The quilt represents the four directions and the interior migration that Wendy and her husband are now experiencing, after losing everything they owned the California fire, as well as the physical migration of finding a new home.
Migration will cover the bed in Wendy and her husbands “new” mobile home replacing the one that was lost in the fire.
Migration is backed and tacked. Now all I have to do is stitch the name of the quilt, my initials and the year on it. Then I can send it off to Wendy and her husband for the bed in their “new” mobile home.
I got to spend the whole day in my studio working on “Migration”.
I was listening to Jon’s radio show while working and I even called in as I said I might in my previous post. We talked about Socrates and how two people come together to make important decisions about animals.
Anne, who Jon and I have become friends with through our blogs, called in to say she saw a balance in our relationship when it came to animals. Something she shares with her husband, Kevin also. That balance helps us each be more deliberate and thoughtful when making decisions about getting animals and their health.
I know being with Jon has made me think about animals in ways I hadn’t before. And he says my compassion for all animals and even plants have made him understand a different way of seeing them.
I think Anne is right about the balance.
Bud spent some time in my studio with Fate and me this afternoon. I try to have rawhide and bones to keep them busy so they don’t try playing while I’m working. Today, Fate got both her and Bud’s bone and stood by the door waiting for me to let her out so she could bury them.
She seems to forget that the ground is frozen and that I always take the bones away from her so she can’t bury them. But she never stops trying.
Although I turned on the heat in my studio as soon as I got up today so it could warm up, I never got there .
I started the day by calling my new health insurance company to give them the name of my primary care physician. The call took much longer than I ever could have imagined, mostly because I’m fortunate enough not to have been to a doctor since getting some vaccinations I needed for my trip to India in 2017.
I won’t go into the tedious details, but I kept in mind Jon’s idea of “dealing with bureaucracies as a spiritual challenge”.
Every time I felt myself getting angry, I took a breath and tried to change the tone of my voice to a neutral one. And it worked. Without getting angry, I eventually was able to voice my complaints and have a useful conversation with a woman at my health insurance provider who actually seemed to care.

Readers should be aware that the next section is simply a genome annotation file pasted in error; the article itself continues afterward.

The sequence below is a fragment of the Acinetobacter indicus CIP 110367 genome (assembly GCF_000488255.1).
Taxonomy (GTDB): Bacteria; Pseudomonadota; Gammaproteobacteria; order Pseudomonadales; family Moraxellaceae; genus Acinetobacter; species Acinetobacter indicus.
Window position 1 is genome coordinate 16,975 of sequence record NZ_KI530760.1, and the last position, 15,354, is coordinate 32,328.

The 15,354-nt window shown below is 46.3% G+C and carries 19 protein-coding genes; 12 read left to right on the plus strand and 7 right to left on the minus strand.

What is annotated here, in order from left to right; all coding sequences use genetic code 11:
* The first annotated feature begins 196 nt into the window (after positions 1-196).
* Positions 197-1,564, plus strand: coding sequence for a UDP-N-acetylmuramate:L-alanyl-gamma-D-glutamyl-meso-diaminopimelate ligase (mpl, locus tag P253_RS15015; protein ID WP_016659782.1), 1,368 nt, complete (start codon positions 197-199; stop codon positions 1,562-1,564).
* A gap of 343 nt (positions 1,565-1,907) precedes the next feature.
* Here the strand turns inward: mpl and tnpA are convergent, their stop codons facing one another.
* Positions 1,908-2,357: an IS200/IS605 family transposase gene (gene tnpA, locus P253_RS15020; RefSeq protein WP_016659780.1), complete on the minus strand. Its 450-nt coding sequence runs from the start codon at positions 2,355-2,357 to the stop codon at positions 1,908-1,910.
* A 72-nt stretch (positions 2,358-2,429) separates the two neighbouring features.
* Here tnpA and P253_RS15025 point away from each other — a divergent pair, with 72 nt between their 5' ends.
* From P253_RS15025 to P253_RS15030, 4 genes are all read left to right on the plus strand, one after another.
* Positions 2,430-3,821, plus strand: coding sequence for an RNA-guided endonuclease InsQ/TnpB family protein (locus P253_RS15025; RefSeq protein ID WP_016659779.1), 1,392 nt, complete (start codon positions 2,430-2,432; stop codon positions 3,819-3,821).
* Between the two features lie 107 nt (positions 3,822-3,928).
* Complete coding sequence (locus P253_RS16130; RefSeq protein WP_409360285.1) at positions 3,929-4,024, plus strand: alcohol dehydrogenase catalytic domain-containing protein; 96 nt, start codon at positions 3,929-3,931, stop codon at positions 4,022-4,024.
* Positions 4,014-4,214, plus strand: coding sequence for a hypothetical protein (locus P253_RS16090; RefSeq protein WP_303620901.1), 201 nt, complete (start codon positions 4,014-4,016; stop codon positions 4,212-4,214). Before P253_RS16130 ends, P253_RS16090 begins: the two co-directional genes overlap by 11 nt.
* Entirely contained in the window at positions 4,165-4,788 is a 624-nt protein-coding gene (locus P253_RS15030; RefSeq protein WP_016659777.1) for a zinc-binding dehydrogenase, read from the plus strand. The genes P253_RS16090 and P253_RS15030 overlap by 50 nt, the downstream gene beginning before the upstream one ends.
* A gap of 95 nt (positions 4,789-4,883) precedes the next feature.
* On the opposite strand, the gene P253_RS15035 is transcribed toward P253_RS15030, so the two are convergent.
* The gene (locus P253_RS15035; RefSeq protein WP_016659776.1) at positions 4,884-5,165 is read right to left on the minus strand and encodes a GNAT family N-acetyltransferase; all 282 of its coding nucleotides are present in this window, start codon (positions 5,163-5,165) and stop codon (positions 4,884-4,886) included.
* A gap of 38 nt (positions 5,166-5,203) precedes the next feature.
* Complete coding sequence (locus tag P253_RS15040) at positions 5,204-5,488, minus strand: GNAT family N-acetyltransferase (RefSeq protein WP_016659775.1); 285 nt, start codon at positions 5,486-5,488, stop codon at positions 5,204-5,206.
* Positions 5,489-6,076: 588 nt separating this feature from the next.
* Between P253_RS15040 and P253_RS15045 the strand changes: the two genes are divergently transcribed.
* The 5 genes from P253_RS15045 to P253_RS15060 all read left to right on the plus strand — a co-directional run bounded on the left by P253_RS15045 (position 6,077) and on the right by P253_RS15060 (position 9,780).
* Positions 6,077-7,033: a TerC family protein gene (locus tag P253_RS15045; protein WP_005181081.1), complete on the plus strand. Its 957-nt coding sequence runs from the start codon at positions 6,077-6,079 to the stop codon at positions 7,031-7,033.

That took up my morning and zapped any creative energy I had. But it set the tone for the rest of my day.
I was determined to repeat the best part of the mornings experience.
Since I was already in the “dealing with bureaucracies as a spiritual challenge” state of mind, I decided it was a good day to get my driver’s license renewed.
Getting a the new “Enhanced” license which New York State residents will need to fly domestically starting in 2020, requires that you show up in person at the DMV with many different types of identification.
The Sewing machine repair shop is just about 10 minutes from the DMV, so I told Fate that we wouldn’t be going for a walk today and loaded my 25-year-old broken Singer Sewing Machine in my car and asked Fate is she wanted to go for a ride.
Good sport that she is, Fate jumped in my car and off we went.
No matter what happens at the Washington County DMV it’s never as bad as my first experiences of going to the DMV on Long Island, where I lived when I first started to drive. Still, I prepared myself for not having everything I needed even though I spent a good amount of time reading and rereading the guidelines online and gathering documents.
Either my “spiritual challenge” mindset worked or I got lucky. But it took me less time to renew my drivers license than to give my health insurance provider the name of my primary care physician.
The thought of being without a sewing machine if my Viking needs to be cleaned or repaired, inspired me to try and fix my old Singer. That and also because I couldn’t bring my self to just take it to the dump. I might be able to buy a new sewing machine for the price it takes to fix it, but I doubt it would be as good as this old one.
So I dropped it off at Charlies Vacuum Repair (they also fix sewing machines) in Glens Falls and headed home. It was another pleasant experience.
Fate expressed her anal glands in my car on the ride home, maybe as a kind of revenge for having to sit in the car for so long. I did make sure she got to have a good run around the sheep after feeding time.
We got a big package of Jon’s latest photos in the mail yesterday. So tonight I’ll get them ready for the postoffice for tomorrow’s mail.
Then in the morning I’ll be back in my studio again, I’m determined to get Wendy’s Migration quilt done and in the mail by the end of the week.